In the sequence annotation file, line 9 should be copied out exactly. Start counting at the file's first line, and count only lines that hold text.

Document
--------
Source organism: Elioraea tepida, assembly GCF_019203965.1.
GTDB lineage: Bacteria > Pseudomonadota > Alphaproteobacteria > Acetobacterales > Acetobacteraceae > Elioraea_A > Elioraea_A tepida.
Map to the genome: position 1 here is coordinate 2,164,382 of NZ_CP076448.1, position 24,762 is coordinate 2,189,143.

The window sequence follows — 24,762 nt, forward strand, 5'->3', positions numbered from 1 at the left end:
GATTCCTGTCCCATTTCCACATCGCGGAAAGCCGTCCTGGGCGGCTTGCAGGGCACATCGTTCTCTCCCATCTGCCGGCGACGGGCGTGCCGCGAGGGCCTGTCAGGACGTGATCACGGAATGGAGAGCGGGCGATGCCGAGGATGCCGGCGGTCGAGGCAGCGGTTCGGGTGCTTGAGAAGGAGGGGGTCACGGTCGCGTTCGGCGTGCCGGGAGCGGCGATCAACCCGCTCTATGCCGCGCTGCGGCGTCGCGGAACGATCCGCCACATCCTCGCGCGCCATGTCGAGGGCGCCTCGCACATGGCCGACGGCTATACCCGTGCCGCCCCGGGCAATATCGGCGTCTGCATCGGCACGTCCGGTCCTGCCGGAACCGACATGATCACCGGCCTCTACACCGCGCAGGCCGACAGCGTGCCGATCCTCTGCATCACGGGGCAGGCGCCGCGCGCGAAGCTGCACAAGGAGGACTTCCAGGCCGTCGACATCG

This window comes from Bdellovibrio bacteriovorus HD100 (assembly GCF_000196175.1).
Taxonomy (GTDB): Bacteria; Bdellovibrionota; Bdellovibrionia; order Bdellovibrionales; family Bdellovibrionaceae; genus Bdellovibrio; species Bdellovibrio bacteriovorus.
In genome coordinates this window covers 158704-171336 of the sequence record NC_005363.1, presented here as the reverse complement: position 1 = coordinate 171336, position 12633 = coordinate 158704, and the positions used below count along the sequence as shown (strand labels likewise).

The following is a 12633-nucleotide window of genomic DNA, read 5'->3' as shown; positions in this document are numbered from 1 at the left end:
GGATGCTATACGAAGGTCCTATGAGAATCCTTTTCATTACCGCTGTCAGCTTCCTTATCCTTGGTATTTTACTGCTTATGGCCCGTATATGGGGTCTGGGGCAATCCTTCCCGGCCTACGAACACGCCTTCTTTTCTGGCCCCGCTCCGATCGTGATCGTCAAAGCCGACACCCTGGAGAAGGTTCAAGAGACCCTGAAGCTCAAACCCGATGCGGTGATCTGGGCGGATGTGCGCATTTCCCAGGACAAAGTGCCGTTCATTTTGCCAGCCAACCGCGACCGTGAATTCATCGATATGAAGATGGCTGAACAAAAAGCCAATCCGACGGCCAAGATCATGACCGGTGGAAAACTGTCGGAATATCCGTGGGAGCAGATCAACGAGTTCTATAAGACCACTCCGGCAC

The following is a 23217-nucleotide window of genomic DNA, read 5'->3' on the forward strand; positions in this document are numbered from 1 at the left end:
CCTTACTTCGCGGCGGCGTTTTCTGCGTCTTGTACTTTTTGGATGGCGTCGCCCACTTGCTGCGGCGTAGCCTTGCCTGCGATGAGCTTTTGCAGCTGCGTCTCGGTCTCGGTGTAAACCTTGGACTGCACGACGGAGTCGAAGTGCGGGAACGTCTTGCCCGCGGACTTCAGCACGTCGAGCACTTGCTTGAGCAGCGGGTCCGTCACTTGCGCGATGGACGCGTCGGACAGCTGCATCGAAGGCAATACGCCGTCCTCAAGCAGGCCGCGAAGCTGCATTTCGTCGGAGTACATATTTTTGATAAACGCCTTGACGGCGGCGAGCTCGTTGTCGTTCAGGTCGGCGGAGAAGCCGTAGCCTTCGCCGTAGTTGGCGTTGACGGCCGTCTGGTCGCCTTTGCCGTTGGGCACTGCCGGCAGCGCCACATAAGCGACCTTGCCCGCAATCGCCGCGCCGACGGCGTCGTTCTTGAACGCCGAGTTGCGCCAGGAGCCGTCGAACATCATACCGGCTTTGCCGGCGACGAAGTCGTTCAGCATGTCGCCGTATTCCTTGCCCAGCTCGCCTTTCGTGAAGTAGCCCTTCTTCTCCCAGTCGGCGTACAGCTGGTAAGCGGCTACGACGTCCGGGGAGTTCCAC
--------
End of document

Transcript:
The following is a 12633-nucleotide window of genomic DNA, read 5'->3' as shown; positions in this document are numbered from 1 at the left end: